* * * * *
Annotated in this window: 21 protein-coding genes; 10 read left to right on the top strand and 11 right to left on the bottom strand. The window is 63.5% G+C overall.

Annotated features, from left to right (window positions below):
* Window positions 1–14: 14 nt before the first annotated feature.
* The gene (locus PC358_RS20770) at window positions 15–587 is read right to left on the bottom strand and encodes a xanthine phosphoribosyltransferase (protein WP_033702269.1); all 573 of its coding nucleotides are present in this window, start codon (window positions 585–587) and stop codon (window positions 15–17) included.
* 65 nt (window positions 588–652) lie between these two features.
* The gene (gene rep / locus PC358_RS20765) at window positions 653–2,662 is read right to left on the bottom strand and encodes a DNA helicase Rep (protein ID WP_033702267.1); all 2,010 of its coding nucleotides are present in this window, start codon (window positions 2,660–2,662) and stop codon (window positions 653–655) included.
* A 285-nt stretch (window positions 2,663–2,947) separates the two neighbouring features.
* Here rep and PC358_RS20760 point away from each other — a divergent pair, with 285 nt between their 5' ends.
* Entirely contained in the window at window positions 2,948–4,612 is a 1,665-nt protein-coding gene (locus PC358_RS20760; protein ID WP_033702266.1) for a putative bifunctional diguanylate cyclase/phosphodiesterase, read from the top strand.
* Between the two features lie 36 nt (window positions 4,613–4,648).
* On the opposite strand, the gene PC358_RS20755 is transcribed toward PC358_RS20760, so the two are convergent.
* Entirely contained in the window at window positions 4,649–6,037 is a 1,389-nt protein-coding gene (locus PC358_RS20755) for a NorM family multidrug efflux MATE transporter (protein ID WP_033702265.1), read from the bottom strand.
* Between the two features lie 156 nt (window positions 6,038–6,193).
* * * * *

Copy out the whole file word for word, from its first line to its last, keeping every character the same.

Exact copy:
Annotated in this window: 21 protein-coding genes; 10 read left to right on the top strand and 11 right to left on the bottom strand. The window is 63.5% G+C overall.

Annotated features, from left to right (window positions below):
* Window positions 1–14: 14 nt before the first annotated feature.
* The gene (locus PC358_RS20770) at window positions 15–587 is read right to left on the bottom strand and encodes a xanthine phosphoribosyltransferase (protein WP_033702269.1); all 573 of its coding nucleotides are present in this window, start codon (window positions 585–587) and stop codon (window positions 15–17) included.
* 65 nt (window positions 588–652) lie between these two features.
* The gene (gene rep / locus PC358_RS20765) at window positions 653–2,662 is read right to left on the bottom strand and encodes a DNA helicase Rep (protein ID WP_033702267.1); all 2,010 of its coding nucleotides are present in this window, start codon (window positions 2,660–2,662) and stop codon (window positions 653–655) included.
* A 285-nt stretch (window positions 2,663–2,947) separates the two neighbouring features.
* Here rep and PC358_RS20760 point away from each other — a divergent pair, with 285 nt between their 5' ends.
* Entirely contained in the window at window positions 2,948–4,612 is a 1,665-nt protein-coding gene (locus PC358_RS20760; protein ID WP_033702266.1) for a putative bifunctional diguanylate cyclase/phosphodiesterase, read from the top strand.
* Between the two features lie 36 nt (window positions 4,613–4,648).
* On the opposite strand, the gene PC358_RS20755 is transcribed toward PC358_RS20760, so the two are convergent.
* Entirely contained in the window at window positions 4,649–6,037 is a 1,389-nt protein-coding gene (locus PC358_RS20755) for a NorM family multidrug efflux MATE transporter (protein ID WP_033702265.1), read from the bottom strand.
* Between the two features lie 156 nt (window positions 6,038–6,193).